By slashing platform fees and adopting a digital-first approach popularised by investing apps such as Robinhood, platforms such as Ajaib, Bibit and Pluang have democratised access to investing. For instance, Ajaib requires no minimum deposit to open an account while Pluang allows contributions from US$0.50.
At 5.4 million, the total number of investors in capital markets has doubled since 2019. Buoyed by this growth spurt, Indonesian wealthtech startups are knocking on the doors of investors.
According to DealstreetAsia, local wealthtech startups raised US$356 million in the first half of 2021. This is more than double the US$124 million raised in the whole of 2020.
The largest fintech rounds within Southeast Asia have also been raised by these startups, with Ajaib’s blockbuster US$90 million Series A and Bibit’s US$65 million round topping the charts.
With their massive funding rounds, others are wanting in on this growing lucrative pie. Incumbent financial institutions such as banks, investment management firms and securities companies are investing in infrastructure to provide wealthtech solutions for their customers.
However, wealthtech startups should not view them as a threat. These traditional players target wealthier segments with more sophisticated investment products and higher fees that are unsuitable for retail investors.
Despite that, pure-play wealthtech firms including robo-advisors and financial planning platforms could face increased competition from companies adopting embedded finance solutions.
For instance, GoTo and Bukalapak are offering wealthtech services on their platform with the latter launching a joint venture with an asset management firm to set up a retail mutual funds platform.
Larger exchange needed
Besides competition imposed by embedded finance solutions, wealthtech players need to be wary of the weaknesses posed by the IDX. With a market cap to GDP ratio of only 46 per cent, the IDX is relatively smaller than exchanges in Vietnam (47%) and Thailand (75%).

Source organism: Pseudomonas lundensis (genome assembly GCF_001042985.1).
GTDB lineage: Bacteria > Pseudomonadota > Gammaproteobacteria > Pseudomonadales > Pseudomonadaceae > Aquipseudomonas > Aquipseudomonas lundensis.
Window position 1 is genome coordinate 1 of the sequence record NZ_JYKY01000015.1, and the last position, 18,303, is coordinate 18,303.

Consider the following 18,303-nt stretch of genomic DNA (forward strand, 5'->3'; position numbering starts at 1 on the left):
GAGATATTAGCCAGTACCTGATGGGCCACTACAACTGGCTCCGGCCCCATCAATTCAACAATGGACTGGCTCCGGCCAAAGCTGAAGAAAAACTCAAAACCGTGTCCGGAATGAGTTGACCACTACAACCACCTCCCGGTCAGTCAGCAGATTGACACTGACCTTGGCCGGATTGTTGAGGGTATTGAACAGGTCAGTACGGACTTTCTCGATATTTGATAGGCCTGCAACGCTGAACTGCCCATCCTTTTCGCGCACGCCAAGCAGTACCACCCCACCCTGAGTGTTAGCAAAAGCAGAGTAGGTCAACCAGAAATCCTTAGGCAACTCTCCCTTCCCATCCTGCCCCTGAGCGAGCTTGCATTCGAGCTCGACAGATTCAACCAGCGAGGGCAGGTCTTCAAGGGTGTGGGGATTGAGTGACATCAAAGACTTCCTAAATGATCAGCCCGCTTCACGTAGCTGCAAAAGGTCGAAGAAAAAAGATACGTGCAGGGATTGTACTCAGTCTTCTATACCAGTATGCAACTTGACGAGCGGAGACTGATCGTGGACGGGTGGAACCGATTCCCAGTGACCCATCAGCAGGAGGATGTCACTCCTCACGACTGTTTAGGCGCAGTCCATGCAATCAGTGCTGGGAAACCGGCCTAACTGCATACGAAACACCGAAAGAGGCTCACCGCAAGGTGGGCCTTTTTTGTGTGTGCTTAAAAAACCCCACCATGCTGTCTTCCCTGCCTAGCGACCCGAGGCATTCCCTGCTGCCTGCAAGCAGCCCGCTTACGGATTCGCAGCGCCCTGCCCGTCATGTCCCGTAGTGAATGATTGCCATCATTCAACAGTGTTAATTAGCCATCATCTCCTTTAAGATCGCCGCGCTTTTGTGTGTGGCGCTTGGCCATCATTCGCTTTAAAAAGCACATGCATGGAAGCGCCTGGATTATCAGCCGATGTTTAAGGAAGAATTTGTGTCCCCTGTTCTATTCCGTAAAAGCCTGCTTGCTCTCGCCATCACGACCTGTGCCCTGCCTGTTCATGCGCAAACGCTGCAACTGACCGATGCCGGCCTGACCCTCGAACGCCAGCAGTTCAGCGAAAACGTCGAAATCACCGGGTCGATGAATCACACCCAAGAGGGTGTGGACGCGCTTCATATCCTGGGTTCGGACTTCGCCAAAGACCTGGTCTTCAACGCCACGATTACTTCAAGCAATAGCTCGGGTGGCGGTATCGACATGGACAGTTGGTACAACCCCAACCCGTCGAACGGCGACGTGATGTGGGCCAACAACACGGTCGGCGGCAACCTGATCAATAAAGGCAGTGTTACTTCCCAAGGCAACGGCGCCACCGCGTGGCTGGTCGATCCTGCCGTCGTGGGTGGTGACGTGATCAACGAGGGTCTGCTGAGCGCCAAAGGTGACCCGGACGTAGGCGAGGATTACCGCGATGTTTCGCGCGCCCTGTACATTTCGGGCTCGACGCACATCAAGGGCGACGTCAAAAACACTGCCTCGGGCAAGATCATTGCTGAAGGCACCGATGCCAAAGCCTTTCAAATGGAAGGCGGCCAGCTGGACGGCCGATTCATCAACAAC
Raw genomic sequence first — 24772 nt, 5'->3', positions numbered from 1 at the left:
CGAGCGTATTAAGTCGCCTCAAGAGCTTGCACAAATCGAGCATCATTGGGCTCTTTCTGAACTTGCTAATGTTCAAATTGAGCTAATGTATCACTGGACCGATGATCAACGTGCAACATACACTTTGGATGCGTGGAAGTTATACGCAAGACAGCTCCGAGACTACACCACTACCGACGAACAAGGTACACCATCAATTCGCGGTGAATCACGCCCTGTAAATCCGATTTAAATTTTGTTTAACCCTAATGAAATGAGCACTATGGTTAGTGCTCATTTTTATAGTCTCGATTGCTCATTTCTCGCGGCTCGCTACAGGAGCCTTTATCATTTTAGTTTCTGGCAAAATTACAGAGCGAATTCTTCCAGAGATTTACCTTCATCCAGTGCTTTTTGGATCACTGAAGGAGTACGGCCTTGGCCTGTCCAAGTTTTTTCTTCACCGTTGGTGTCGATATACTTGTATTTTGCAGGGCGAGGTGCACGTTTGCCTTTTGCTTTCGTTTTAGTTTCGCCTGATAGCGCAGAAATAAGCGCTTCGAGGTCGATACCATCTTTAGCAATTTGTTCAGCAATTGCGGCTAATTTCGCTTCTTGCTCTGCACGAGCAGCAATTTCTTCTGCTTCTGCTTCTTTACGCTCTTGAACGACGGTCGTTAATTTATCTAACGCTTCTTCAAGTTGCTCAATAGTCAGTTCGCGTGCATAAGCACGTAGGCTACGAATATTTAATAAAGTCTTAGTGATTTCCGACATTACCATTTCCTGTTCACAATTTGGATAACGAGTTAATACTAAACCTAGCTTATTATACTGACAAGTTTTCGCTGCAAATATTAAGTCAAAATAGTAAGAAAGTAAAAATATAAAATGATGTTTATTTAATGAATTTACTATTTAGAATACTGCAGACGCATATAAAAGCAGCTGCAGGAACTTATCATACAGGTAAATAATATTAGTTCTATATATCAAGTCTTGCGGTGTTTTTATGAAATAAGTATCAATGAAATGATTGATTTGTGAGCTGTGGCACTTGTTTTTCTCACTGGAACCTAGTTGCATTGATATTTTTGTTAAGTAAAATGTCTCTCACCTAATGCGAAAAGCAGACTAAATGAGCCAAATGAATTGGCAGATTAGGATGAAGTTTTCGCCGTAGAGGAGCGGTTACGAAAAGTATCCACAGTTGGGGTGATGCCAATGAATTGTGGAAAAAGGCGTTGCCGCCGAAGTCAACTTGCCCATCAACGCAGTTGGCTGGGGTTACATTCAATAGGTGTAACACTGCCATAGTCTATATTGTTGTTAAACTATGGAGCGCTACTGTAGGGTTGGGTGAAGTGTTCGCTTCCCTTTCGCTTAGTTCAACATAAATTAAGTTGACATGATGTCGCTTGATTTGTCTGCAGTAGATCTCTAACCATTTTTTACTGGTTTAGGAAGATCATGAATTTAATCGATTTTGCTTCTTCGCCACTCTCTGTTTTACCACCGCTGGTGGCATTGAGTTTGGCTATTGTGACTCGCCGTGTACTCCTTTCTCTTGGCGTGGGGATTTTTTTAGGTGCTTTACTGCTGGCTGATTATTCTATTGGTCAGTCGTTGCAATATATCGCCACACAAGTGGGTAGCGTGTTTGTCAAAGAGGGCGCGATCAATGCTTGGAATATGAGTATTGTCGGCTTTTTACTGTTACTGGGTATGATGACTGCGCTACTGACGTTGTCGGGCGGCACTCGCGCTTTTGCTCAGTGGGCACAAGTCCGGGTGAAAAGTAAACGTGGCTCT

Hence, regulators need to increase the market cap of the exchange and provide sufficient liquidity to meet the increased demand from retail investors.
There have been efforts made on this front. The relaxation of listing rules encouraging tech companies to list locally will significantly increase the market cap of IDX. Bukalapak’s bid to raise US$800 million in its August IPO will mark the exchange’s largest listing in a decade. GoTo’s subsequent IPO is likely to eclipse it.
With another 24 listings reportedly in the pipeline before the end of the year, this year’s IPO haul will likely overtake the US$1.02 billion record set in 2019.
The only way is up
With over 65 per cent of its population below 40 and an internet penetration rate of over 73 per cent, Indonesia is home to a young and tech-savvy population. Furthermore, the country’s economy is expected to continue growing at an average annual rate of five per cent.
These factors will only serve to increase demand for wealthtech solutions in the country as a new generation of retail investors emerges. With only two per cent of the population participating in the capital markets thus far, the sky is the limit for the Indonesian wealthtech ecosystem.